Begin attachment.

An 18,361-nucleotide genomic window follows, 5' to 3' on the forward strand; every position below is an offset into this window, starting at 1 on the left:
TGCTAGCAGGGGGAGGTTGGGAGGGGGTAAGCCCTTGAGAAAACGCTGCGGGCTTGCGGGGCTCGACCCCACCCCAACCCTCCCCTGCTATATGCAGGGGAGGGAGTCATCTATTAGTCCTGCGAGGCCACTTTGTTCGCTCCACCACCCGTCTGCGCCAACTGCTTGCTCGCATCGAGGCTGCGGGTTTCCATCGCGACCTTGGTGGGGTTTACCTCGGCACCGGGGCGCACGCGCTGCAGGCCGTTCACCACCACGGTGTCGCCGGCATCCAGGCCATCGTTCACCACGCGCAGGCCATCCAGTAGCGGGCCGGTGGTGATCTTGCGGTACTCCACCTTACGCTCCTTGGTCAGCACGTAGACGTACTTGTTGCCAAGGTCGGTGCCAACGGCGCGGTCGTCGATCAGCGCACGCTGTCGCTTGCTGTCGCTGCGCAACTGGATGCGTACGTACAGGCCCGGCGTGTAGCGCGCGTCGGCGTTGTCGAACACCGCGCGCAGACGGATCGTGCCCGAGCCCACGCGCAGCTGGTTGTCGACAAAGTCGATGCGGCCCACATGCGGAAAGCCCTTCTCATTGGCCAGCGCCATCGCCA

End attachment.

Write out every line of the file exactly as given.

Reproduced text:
An 18,361-nucleotide genomic window follows, 5' to 3' on the forward strand; every position below is an offset into this window, starting at 1 on the left:
TGCTAGCAGGGGGAGGTTGGGAGGGGGTAAGCCCTTGAGAAAACGCTGCGGGCTTGCGGGGCTCGACCCCACCCCAACCCTCCCCTGCTATATGCAGGGGAGGGAGTCATCTATTAGTCCTGCGAGGCCACTTTGTTCGCTCCACCACCCGTCTGCGCCAACTGCTTGCTCGCATCGAGGCTGCGGGTTTCCATCGCGACCTTGGTGGGGTTTACCTCGGCACCGGGGCGCACGCGCTGCAGGCCGTTCACCACCACGGTGTCGCCGGCATCCAGGCCATCGTTCACCACGCGCAGGCCATCCAGTAGCGGGCCGGTGGTGATCTTGCGGTACTCCACCTTACGCTCCTTGGTCAGCACGTAGACGTACTTGTTGCCAAGGTCGGTGCCAACGGCGCGGTCGTCGATCAGCGCACGCTGTCGCTTGCTGTCGCTGCGCAACTGGATGCGTACGTACAGGCCCGGCGTGTAGCGCGCGTCGGCGTTGTCGAACACCGCGCGCAGACGGATCGTGCCCGAGCCCACGCGCAGCTGGTTGTCGACAAAGTCGATGCGGCCCACATGCGGAAAGCCCTTCTCATTGGCCAGCGCCATCGCCA